Cloud Wars Live with Bob Evans


Q2: Building Stronger Financial Communities

Lou Senko has a 20+ year career leading the architectural design, development, implementation, and integration of enterprisewide solutions to meet global business, financial, and market demands. He is skilled in building, integrating, optimizing and expanding enterprise technologies, teams and processes to achieve compliance, reduce costs, and enable growth. Lou is also a member of the Forbes Technology Council, and previously held the position of Director of Technology for the Michael & Susan Dell Foundation.

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Telemedicine Revolution Will Rock Your World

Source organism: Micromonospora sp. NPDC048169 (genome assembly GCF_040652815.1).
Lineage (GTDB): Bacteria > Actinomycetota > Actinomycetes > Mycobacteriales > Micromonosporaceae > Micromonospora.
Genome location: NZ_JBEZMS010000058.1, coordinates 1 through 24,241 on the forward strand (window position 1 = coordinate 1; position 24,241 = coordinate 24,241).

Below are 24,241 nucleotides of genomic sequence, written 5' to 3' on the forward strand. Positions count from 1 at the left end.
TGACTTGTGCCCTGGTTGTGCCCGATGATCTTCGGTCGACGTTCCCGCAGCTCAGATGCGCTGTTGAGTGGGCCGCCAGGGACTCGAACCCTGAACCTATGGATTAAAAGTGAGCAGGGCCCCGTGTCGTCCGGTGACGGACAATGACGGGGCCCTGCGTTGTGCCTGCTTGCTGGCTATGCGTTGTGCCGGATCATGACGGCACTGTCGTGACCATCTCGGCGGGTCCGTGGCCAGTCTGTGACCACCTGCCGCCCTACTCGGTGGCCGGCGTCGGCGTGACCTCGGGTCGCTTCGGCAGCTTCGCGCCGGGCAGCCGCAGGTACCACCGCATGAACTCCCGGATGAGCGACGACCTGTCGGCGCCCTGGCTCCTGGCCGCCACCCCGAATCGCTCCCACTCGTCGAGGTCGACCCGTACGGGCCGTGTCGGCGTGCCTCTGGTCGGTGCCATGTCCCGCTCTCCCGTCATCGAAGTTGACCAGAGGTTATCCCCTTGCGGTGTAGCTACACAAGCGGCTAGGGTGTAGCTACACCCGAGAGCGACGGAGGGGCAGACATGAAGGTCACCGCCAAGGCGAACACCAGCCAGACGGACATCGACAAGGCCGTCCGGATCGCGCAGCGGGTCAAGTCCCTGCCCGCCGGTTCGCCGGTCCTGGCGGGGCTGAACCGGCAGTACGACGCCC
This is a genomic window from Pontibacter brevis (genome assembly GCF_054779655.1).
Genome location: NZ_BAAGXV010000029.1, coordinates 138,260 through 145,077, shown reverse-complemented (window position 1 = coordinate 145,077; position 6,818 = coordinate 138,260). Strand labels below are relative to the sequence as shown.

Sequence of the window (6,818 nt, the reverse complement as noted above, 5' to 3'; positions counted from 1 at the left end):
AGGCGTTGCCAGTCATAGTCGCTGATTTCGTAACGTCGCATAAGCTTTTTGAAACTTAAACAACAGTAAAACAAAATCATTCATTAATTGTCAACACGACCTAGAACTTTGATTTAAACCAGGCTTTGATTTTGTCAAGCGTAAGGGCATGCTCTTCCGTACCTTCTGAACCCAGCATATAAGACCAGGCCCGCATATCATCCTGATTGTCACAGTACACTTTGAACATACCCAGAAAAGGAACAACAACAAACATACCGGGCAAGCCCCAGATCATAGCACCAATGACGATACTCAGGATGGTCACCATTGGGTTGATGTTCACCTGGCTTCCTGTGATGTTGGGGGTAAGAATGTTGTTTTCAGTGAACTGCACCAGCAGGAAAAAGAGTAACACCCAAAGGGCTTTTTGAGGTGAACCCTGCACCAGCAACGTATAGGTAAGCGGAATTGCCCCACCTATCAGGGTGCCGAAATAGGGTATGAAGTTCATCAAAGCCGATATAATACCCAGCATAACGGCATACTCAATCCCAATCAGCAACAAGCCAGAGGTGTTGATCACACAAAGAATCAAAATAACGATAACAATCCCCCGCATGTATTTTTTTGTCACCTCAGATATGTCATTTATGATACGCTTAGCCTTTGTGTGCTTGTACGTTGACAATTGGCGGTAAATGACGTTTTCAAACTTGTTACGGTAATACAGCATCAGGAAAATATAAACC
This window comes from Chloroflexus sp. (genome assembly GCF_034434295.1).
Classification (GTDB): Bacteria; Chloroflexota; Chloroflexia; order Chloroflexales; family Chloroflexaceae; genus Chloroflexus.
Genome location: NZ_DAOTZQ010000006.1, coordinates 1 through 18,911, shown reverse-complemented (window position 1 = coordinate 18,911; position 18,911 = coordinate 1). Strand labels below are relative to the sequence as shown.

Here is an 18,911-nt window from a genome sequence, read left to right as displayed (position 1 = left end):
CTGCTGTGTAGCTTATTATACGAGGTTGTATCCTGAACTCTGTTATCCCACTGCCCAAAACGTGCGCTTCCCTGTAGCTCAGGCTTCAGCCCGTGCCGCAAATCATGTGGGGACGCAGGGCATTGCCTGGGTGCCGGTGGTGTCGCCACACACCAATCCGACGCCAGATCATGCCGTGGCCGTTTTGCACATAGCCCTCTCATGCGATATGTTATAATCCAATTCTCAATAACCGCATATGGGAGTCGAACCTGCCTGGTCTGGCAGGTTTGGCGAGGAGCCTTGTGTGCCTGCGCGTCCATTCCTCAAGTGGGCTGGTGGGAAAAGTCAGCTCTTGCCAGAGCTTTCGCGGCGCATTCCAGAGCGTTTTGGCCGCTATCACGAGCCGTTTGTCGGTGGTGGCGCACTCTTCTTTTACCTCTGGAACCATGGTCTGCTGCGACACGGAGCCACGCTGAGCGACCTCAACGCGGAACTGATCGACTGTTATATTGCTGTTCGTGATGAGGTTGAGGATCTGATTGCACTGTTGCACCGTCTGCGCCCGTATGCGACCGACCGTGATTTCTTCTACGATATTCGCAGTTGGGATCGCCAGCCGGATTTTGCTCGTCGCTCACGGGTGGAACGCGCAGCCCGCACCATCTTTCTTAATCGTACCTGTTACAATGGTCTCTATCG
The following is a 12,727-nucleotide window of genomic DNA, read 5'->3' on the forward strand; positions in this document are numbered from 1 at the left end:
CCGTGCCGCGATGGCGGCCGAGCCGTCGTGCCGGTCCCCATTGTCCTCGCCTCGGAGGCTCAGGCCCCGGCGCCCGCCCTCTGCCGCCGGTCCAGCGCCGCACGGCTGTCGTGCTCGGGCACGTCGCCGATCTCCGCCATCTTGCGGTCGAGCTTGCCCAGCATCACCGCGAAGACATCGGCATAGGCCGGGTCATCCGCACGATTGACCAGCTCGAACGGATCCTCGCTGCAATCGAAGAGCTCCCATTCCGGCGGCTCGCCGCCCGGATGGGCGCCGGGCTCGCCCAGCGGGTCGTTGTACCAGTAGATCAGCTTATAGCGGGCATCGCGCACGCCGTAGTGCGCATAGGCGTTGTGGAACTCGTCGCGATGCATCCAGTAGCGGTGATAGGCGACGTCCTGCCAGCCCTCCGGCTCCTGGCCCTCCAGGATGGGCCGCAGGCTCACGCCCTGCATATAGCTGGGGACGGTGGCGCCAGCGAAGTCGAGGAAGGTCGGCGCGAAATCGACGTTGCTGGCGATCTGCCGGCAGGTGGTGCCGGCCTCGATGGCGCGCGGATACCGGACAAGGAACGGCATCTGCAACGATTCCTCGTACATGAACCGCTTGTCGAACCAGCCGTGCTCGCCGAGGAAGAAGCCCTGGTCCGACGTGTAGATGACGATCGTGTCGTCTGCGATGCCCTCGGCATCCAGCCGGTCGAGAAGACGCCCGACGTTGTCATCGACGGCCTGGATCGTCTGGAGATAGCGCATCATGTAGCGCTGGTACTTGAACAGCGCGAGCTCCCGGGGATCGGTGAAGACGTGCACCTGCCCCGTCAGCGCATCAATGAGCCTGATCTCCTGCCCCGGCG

“Sadin on Digital” episodes explore the fast-changing and high-stakes world of digital business. Wayne Sadin and I focus on digital transformation, and what it means to put technology first. Today, we look at Wayne’s suggestions across various industries of what it means to put your product, your culture, and your market – and what your business is going to look like.In this episode, Wayne and I discuss how “horizontal” subways and “vertical” elevators are going to fall from favor. It’s a lot easier and for some, less stressful to take a bus, a private car – or even a bicycle. Wayne predicts that people are going to move away from big cities like New York, San Francisco, Paris, London – and move into the suburbs and exurbs.Most of Wayne’s clients have worked from the home environment pretty seamlessly; business as usual. A lot of executives who said, “Never, I’m not going to put up with it,” are now realizing it may not be so bad.We also explore how telemedicine is revolutionizing the industry. You can sit in front of a screen and a doctor is monitoring your smartwatch, smart ring, arm sensor, implanted insulin device – and all that telemetry and edge computing and IoT is now feeding back to a sensor suite.Also in this episode:·Why are we running out of toilet paper?·We have more sensors, IoT, edge computing, and robotics, than there ever were before·Why a doctor in Texas can’t treat a patient in Oklahoma·People dying of COVID-19 also have heart problems, obesity, smoking, and other comorbidities